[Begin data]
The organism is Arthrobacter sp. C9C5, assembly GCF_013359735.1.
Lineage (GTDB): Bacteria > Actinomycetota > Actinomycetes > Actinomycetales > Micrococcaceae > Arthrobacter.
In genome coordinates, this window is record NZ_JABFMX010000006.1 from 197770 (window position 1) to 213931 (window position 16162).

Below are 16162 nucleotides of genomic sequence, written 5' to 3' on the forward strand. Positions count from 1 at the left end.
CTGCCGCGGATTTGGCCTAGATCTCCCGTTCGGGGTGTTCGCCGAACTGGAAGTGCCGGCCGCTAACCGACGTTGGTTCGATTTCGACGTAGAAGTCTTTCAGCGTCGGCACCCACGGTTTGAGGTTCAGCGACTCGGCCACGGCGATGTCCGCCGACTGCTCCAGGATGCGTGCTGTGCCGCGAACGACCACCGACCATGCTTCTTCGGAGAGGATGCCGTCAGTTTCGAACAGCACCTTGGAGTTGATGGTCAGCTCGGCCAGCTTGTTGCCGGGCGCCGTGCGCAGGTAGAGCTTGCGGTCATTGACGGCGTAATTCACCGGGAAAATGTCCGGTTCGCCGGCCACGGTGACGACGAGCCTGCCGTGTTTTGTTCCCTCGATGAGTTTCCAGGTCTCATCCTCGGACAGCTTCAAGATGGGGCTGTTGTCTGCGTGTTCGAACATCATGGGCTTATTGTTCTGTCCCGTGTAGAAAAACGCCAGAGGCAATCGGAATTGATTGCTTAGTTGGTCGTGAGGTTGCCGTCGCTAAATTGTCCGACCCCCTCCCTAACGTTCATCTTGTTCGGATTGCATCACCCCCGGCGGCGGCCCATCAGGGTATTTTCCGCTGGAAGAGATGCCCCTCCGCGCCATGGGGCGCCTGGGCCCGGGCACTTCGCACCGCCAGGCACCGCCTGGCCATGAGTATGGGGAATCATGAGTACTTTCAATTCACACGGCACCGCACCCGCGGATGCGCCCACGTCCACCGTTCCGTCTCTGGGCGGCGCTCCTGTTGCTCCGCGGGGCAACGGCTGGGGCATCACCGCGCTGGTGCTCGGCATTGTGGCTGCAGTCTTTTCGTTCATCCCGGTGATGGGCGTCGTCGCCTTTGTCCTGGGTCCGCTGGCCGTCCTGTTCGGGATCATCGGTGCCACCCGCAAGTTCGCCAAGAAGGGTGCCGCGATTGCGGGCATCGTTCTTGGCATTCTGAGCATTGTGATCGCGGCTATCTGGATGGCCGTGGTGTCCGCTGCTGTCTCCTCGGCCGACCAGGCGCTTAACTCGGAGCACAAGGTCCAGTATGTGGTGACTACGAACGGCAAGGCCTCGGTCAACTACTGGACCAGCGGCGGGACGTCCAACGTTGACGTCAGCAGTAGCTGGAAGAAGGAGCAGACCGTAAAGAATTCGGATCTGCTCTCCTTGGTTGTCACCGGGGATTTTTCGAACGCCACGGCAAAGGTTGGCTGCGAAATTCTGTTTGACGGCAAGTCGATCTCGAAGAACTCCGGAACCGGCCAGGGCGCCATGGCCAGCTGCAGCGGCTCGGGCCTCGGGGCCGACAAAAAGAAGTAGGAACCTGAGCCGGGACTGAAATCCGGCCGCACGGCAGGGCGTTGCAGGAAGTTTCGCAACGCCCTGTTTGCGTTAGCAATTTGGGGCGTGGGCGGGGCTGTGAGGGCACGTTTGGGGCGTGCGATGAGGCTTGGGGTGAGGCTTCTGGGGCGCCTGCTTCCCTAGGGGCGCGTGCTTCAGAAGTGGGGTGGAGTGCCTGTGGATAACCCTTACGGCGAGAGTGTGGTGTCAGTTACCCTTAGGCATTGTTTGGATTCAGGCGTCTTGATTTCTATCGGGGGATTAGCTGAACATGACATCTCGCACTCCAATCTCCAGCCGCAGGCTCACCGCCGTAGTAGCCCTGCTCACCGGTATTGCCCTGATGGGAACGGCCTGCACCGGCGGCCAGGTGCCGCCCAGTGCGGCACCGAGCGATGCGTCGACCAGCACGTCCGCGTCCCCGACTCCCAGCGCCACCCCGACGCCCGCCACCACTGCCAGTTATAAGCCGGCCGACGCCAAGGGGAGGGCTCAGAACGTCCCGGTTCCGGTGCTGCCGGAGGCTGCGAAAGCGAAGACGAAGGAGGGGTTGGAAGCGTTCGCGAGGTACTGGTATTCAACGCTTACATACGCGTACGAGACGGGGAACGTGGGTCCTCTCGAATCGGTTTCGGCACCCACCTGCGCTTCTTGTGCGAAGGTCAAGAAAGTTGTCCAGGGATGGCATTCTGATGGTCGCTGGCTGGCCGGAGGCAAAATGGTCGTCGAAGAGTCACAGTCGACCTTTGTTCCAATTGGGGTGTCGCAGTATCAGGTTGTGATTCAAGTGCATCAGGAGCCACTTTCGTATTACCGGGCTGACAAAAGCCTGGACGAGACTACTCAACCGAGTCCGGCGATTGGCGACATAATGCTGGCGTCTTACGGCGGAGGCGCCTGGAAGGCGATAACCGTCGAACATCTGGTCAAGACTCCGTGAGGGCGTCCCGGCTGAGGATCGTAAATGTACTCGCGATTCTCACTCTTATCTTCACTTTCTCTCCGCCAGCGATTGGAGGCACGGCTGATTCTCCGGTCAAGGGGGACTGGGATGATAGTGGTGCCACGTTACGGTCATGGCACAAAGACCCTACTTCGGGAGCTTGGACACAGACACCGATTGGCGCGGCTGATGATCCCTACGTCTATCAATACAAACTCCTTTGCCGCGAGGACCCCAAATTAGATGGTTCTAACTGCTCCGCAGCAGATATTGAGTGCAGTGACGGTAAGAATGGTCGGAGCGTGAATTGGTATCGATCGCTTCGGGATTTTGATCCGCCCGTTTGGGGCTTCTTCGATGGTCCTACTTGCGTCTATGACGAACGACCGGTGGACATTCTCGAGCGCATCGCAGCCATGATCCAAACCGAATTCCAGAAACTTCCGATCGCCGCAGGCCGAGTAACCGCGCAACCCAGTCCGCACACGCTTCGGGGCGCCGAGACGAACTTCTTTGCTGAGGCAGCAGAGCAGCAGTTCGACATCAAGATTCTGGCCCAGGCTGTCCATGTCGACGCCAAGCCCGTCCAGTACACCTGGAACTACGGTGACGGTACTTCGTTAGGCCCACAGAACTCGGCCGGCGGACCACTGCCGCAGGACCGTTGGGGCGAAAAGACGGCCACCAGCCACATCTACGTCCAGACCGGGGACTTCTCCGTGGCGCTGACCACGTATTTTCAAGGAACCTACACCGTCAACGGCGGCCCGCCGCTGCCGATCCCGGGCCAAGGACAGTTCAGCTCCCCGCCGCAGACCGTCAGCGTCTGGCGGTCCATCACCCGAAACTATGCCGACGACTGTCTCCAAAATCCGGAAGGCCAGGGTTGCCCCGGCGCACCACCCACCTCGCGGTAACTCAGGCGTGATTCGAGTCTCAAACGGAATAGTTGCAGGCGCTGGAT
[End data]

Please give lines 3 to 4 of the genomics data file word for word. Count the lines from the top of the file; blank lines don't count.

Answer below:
In genome coordinates, this window is record NZ_JABFMX010000006.1 from 197770 (window position 1) to 213931 (window position 16162).

Below are 16162 nucleotides of genomic sequence, written 5' to 3' on the forward strand. Positions count from 1 at the left end.